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All Grain Brewing / Re: composting spent grain
« on: October 03, 2012, 04:23:03 PM »
Oh man, the pine trees in my back yard must have a thousand pounds of spent grain over the years and it looks like nothing but pine needles; so it decomposes very quickly.  So either make a compost pile, find a dog treat recipe, or even go as far as finding a local farm, as do most breweries.  They give them the spent grains.  My local brewery has a truck that picks up the grains and in return, cut them a deal on a good price for organic beef.  Or just keep throwing them out and they'll decompose in a landfill. 

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All Grain Brewing / Re: Mash pH and water adjustments
« on: October 03, 2012, 04:14:04 PM »
The easiest way I can think of getting the best brewing water is I bought the Pacific Sands Garden Hose Filter hooked up to a drinking water hose.  I also add the 5.2 ph Stabilizer to my mash along with a pinch of gypsum.  This takes all the guesswork out of what my water report says.  I always get great results and around 85% efficiency.

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All Grain Brewing / Re: your experiences in moving to 10g?
« on: October 03, 2012, 04:03:38 PM »
GET A PLATE CHILLER!!!

It is going to take you much longer, especially in summer months, to chill your wort with an ice bath or a decent immersion chiller.  The Blichmann Therminator along with the Thrumometer is great! It saves me so much time and water vs. using an immersion chiller.  I actually use my immersion chiller inside a bucket of ice water hooked up to the Therminator to chill 11 gallons of wort in about 5-10 minutes which is the amount of time it takes to drain my wort in the fermenter since the counterflow water chilling the beer is now colder than the ground water. Drain at full speed.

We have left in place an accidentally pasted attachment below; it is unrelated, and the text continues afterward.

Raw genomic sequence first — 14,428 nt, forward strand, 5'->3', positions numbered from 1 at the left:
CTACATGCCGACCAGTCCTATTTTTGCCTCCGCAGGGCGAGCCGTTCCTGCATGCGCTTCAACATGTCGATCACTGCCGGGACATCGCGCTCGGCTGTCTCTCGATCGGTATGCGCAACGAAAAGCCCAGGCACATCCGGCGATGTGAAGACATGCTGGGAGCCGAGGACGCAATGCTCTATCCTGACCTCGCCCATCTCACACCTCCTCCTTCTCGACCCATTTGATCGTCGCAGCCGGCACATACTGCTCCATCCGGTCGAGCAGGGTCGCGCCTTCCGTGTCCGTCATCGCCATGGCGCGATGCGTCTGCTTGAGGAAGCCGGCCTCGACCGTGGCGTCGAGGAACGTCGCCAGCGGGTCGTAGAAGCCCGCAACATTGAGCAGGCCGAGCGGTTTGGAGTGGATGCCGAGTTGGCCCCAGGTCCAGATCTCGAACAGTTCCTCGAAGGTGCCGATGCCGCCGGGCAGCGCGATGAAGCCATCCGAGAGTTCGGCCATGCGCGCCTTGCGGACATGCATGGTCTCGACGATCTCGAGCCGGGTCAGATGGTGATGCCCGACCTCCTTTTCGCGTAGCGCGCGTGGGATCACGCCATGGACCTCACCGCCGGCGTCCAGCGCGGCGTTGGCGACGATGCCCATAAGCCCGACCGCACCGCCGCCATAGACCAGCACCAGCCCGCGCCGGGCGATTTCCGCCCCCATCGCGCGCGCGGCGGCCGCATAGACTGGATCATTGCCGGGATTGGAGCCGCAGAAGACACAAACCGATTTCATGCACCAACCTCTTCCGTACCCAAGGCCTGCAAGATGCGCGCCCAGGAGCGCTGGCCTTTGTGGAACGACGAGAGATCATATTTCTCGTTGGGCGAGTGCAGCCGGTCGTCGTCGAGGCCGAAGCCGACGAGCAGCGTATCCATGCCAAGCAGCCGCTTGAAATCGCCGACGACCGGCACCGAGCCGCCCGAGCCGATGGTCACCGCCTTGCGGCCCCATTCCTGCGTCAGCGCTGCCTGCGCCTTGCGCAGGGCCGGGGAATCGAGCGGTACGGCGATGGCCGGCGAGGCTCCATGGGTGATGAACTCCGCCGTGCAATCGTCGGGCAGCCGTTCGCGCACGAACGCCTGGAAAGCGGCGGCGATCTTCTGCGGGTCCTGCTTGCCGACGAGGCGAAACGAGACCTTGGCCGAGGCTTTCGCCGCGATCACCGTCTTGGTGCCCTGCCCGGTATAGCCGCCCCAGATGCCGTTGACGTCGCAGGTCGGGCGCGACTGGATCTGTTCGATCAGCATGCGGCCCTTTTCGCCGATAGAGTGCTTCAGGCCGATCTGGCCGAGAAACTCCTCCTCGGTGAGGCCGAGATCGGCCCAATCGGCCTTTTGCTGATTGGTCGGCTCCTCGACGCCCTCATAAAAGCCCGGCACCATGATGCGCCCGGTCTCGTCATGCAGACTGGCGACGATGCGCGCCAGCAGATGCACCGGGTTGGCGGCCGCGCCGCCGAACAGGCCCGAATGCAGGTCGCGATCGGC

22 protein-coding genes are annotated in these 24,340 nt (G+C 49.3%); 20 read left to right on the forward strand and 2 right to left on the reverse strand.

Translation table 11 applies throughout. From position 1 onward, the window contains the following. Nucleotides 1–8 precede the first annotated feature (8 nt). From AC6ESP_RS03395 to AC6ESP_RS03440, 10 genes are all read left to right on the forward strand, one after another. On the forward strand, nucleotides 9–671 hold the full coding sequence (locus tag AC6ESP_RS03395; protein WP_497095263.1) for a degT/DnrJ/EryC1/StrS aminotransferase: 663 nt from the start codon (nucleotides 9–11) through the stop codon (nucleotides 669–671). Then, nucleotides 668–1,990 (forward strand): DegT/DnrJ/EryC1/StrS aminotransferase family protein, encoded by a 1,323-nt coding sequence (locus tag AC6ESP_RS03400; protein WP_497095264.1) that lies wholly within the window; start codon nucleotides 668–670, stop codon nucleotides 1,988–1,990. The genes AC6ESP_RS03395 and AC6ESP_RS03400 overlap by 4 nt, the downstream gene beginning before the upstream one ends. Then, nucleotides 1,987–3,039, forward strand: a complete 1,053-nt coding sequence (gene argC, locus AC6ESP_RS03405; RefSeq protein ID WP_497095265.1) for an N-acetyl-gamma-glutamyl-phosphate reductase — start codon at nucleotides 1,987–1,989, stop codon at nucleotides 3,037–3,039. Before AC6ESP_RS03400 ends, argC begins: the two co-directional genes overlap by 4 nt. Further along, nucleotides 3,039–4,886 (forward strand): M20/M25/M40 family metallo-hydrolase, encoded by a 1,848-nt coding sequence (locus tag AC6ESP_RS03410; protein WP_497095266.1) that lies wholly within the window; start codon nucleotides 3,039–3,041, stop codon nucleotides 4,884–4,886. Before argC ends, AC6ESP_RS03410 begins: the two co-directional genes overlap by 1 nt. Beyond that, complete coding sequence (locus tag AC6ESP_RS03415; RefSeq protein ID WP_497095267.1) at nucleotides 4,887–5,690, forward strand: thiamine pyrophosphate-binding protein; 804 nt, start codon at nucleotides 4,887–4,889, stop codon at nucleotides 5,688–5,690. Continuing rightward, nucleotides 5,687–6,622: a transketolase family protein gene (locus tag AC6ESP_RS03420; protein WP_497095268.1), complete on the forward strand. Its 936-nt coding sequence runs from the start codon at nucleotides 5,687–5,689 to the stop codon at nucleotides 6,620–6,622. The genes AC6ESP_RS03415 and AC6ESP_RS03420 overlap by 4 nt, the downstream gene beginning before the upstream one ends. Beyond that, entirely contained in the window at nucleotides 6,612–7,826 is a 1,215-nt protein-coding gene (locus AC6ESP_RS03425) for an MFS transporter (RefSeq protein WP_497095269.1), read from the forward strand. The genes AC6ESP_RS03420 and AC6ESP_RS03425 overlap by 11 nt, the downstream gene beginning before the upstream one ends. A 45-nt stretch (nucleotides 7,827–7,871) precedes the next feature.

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All Grain Brewing / Re: 1st 10 gallon batch
« on: October 03, 2012, 03:54:00 PM »
10 gallons is the way to go.  For the same amount of work and cleaning involved with just a tiny bit more time added for heating a larger volume, it's worth it.  You get double the beer :-/   <--this is my "do I need to say do the math" face :-D

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All Grain Brewing / Re: Best size boil kettle for 10 gallon batches
« on: October 03, 2012, 03:48:21 PM »
I started out with the Blichmann Boilermaker 15 gallon kettle for 5 and 10 gallon batches and got great use out of it.  You just have to be very careful during the hot break.  I now use that as my HLT after upgrading my system to a 3 tier brewstand.  My new boil kettle is a 20 Gallon Blichmann Boilermaker, and all I can say is...IT IS GREAT! No chance of a boilover! So I don't have to be so careful with turning down the flame during the hot break.  Plus, it's only a few dollars more than the 15 gallon kettle.  Blichmann is a bit pricey, but the way I look at it is: I'm going to be doing this for a very long time so I want something that lasts, it has every feature needed like a brewmometer, dip tube, sanitary ball valve, sight glass, lid easily hangs from the handles, can add a false bottom if later in life you want to have a larger heated mash tun,  it's made of a great quality stainless steel, PLUS it looks bad-ass in my brewery.